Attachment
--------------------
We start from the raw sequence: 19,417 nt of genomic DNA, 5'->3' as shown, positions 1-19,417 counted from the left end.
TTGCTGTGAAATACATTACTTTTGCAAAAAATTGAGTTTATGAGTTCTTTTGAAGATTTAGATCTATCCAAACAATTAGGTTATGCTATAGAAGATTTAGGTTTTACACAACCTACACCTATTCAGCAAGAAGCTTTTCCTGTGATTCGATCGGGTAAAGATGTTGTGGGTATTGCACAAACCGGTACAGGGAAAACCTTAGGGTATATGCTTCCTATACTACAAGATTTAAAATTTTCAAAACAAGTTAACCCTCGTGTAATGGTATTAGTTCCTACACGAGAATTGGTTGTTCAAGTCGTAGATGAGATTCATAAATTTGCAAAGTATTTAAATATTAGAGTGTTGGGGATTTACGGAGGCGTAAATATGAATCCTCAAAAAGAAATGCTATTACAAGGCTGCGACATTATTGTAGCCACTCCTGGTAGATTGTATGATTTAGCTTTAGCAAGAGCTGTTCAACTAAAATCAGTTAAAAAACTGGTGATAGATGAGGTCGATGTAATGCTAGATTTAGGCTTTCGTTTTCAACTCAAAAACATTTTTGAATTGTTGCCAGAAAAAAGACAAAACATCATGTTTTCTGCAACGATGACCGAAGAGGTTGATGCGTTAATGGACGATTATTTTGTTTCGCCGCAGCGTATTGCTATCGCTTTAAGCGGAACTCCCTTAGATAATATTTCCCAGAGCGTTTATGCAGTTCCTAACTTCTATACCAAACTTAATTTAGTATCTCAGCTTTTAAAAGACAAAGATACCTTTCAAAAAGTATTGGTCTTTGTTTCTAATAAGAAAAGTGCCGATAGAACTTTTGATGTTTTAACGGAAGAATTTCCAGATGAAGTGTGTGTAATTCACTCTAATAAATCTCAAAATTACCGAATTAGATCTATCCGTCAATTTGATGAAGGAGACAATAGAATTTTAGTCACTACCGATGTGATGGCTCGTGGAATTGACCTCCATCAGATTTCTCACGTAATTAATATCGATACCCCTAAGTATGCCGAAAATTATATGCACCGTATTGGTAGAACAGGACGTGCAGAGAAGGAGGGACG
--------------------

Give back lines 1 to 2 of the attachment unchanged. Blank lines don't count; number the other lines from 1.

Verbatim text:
We start from the raw sequence: 19,417 nt of genomic DNA, 5'->3' as shown, positions 1-19,417 counted from the left end.
TTGCTGTGAAATACATTACTTTTGCAAAAAATTGAGTTTATGAGTTCTTTTGAAGATTTAGATCTATCCAAACAATTAGGTTATGCTATAGAAGATTTAGGTTTTACACAACCTACACCTATTCAGCAAGAAGCTTTTCCTGTGATTCGATCGGGTAAAGATGTTGTGGGTATTGCACAAACCGGTACAGGGAAAACCTTAGGGTATATGCTTCCTATACTACAAGATTTAAAATTTTCAAAACAAGTTAACCCTCGTGTAATGGTATTAGTTCCTACACGAGAATTGGTTGTTCAAGTCGTAGATGAGATTCATAAATTTGCAAAGTATTTAAATATTAGAGTGTTGGGGATTTACGGAGGCGTAAATATGAATCCTCAAAAAGAAATGCTATTACAAGGCTGCGACATTATTGTAGCCACTCCTGGTAGATTGTATGATTTAGCTTTAGCAAGAGCTGTTCAACTAAAATCAGTTAAAAAACTGGTGATAGATGAGGTCGATGTAATGCTAGATTTAGGCTTTCGTTTTCAACTCAAAAACATTTTTGAATTGTTGCCAGAAAAAAGACAAAACATCATGTTTTCTGCAACGATGACCGAAGAGGTTGATGCGTTAATGGACGATTATTTTGTTTCGCCGCAGCGTATTGCTATCGCTTTAAGCGGAACTCCCTTAGATAATATTTCCCAGAGCGTTTATGCAGTTCCTAACTTCTATACCAAACTTAATTTAGTATCTCAGCTTTTAAAAGACAAAGATACCTTTCAAAAAGTATTGGTCTTTGTTTCTAATAAGAAAAGTGCCGATAGAACTTTTGATGTTTTAACGGAAGAATTTCCAGATGAAGTGTGTGTAATTCACTCTAATAAATCTCAAAATTACCGAATTAGATCTATCCGTCAATTTGATGAAGGAGACAATAGAATTTTAGTCACTACCGATGTGATGGCTCGTGGAATTGACCTCCATCAGATTTCTCACGTAATTAATATCGATACCCCTAAGTATGCCGAAAATTATATGCACCGTATTGGTAGAACAGGACGTGCAGAGAAGGAGGGACG